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Embracing peace at the Commonwealth Futures workshop

Published on 26 May 2020
Parth Parikh Commonwealth Futures
Parth Parikh
Parth Parikh

Parth Parikh is an undergraduate student studying a 5-year integrated Bachelor of B.B.A. LL.B (Hons) course, in International Law and Policy, at OP Jindal Global University. 

In India, I often see communal and ideological clashes that frequently turn violent and cause loss of life and property. These incidents occur because of a lack of understanding and familiarity with the other side. Peace is disrupted by the fear that stems from the lack of knowledge and familiarity of another’s culture, from the fear of the unknown.

Only when we understand one another, can we embrace and co-exist with each other. When the opportunity came to participate in the Commonwealth Futures Workshops, I jumped at the chance. To learn about different cultures and communities across the globe, from fellow student leaders, was an unprecedented opportunity. It would also be unique platform for student leaders from across the world to come together, discuss and debate solutions to global issues.

During the workshop, we were asked to address a global issue with our groups. My group decided to highlight the multi-faceted issues of gender-based violence. We discussed how acid attacks are a mode of systematic oppression, suppression of female autonomy and how, despite its heinous nature, the execution of proper policies to prevent them has not taken place. The impact of domestic violence on the mental health of not just the primary victim, but everyone around the incident was analysed. The social conditioning of ‘disempowerment’ that women are subjected to was critiqued and shown as a cause, as well as an effect, of the ever-lasting patriarchy. We offered a range of solutions, such as empowerment and skill development programmes to promote economic independence and autonomy. We also suggested introducing and efficiently executing campaigns for effective policy making. Gender-based violence stems from gender inequality, and to solve this century long problem, we recommended an extremely holistic and comprehensive approach.

During the workshops, I was surprised by how much the delegates could relate to each other’s struggles, challenges and motivators, even though we came from different parts of the world. Our societies are not as alien and different as our current leaders have us believe. One of my dearest friends at the Durban workshop was a Pakistani doctor from Karachi, and while walking down to the beach one evening, we were laughing about the scandal it would create in both our communities if we told them about our friendship.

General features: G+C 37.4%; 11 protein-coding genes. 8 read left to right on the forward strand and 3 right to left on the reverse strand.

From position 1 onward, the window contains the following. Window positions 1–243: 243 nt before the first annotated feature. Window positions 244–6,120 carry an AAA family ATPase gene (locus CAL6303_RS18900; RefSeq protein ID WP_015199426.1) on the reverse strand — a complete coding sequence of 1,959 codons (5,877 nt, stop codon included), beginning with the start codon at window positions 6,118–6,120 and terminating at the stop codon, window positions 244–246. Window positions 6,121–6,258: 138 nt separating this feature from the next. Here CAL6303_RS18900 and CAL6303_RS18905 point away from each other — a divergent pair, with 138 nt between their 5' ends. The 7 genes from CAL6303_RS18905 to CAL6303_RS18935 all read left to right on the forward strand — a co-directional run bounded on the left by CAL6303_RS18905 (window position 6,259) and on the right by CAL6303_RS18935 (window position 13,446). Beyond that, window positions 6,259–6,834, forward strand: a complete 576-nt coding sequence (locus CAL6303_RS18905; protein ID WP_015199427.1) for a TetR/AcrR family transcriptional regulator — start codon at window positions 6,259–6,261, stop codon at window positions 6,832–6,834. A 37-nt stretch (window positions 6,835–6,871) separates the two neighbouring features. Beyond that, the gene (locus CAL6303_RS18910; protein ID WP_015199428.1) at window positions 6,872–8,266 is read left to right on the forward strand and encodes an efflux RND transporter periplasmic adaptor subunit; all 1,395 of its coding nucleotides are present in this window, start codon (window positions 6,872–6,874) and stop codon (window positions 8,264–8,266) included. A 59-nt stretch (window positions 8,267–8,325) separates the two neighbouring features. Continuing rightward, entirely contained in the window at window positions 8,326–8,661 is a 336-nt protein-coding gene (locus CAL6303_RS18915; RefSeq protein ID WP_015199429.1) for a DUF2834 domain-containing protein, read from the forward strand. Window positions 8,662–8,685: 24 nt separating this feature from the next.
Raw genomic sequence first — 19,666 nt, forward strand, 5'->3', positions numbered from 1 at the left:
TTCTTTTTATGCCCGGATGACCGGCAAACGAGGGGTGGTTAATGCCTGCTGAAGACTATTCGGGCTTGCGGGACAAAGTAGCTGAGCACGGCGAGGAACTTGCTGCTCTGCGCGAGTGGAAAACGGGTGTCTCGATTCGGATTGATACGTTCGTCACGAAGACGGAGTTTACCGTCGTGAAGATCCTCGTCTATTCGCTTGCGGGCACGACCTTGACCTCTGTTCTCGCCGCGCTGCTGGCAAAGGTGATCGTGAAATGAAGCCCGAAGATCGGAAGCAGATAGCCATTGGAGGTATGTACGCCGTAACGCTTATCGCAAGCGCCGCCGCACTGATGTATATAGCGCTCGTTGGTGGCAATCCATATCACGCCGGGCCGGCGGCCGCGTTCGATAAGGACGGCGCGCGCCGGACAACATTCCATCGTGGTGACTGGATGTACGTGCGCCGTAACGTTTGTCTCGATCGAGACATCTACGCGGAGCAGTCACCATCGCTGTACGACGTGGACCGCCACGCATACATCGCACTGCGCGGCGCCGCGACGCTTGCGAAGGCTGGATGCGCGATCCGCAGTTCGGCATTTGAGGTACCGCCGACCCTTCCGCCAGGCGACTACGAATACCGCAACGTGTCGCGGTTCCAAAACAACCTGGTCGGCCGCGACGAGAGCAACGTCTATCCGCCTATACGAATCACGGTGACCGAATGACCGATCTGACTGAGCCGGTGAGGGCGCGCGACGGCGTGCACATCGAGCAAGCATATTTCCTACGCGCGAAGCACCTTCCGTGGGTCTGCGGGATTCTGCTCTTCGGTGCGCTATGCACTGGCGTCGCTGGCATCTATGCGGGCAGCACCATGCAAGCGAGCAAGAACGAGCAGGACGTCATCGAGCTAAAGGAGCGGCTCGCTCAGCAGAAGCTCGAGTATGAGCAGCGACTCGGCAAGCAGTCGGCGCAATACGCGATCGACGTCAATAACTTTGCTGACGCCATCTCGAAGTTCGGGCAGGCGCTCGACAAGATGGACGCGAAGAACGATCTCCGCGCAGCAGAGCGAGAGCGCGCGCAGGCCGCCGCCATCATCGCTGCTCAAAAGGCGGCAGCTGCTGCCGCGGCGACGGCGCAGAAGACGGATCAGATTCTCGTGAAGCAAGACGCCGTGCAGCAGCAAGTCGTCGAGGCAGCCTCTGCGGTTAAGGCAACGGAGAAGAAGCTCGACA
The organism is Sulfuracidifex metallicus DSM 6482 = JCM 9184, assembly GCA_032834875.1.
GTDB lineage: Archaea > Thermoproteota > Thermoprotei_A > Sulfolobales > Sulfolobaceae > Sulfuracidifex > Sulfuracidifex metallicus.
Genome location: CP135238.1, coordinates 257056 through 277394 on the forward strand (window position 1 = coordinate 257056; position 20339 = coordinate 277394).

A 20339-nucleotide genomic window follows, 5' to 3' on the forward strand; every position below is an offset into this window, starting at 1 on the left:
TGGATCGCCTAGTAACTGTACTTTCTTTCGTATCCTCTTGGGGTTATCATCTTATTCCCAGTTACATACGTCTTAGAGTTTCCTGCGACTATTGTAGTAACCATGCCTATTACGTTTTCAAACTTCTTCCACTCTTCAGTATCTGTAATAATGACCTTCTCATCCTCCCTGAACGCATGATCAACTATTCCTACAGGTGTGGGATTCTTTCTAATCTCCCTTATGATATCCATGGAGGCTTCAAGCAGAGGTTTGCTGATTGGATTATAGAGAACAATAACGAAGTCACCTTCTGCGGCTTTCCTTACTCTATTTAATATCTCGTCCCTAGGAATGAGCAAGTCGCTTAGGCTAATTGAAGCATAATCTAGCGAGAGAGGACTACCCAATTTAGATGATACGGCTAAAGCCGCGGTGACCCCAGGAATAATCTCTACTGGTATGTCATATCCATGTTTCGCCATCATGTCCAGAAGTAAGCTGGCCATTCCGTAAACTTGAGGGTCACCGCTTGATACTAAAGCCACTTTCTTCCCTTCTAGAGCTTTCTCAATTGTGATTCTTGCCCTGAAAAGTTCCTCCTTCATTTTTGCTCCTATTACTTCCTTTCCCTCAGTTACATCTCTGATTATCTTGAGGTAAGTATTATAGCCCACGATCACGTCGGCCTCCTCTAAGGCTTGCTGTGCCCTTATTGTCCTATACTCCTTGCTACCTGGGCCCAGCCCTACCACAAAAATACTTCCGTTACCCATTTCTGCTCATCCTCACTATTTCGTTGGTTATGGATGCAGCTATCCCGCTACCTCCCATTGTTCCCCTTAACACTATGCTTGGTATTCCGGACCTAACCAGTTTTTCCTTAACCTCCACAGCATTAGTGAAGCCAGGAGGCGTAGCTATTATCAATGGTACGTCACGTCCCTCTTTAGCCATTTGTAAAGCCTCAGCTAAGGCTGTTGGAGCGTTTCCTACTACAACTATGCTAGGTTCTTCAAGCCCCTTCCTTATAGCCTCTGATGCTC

I feel the more our generations know about the other, the closer they will get to achieving intercultural peace. It is important to collaborate and engage with those from different backgrounds, as it gives you chance to analyse and critique your own cultural biases and shortcomings. For example, one of the English delegates put forth the importance of the equal wages campaign in her country and was surprised to know that equal wage was not a very prominent issue in South Asian countries. I pointed out that this was because our countries are still struggling with preceding issues like reproductive rights and access to education for girls. It is only when we are aware of our differences that we can appreciate them and, more importantly, learn from them to build systems for ourselves. I have recently started a blog for my University titled ‘Global Citizens’, and I am already collaborating with my peers from the Commonwealth Futures workshops to contribute reflection pieces for it. I wish to build it as a platform for the confluence of diverse opinion, perspectives and thought processes from around the globe, and for people to have access to this source for diverse voices.

One thought that will stay with me, among others, following the Commonwealth Futures workshop is the unappreciated and underestimated value of peace in all facets of life. A speaker, in one of the sessions at DUT, was talking about what motivates young people to join gangs and embrace violent lifestyles. He said, “People who feel they cannot elevate or progress in life do whatever they can to get attention”. I think people can progress and utilise their full potential only when they are at peace with themselves, and their surroundings. And for that, they need to have a minimum basic quality of life available to them. As President Obama has emphasised multiple times, we need to create proper policies and systems which provide all people with  a certain level of dignity in their lives. And only when one’s life has that minimum sense of dignity and quality; can they be at peace with themselves and aim to maximise their potential abilities. 


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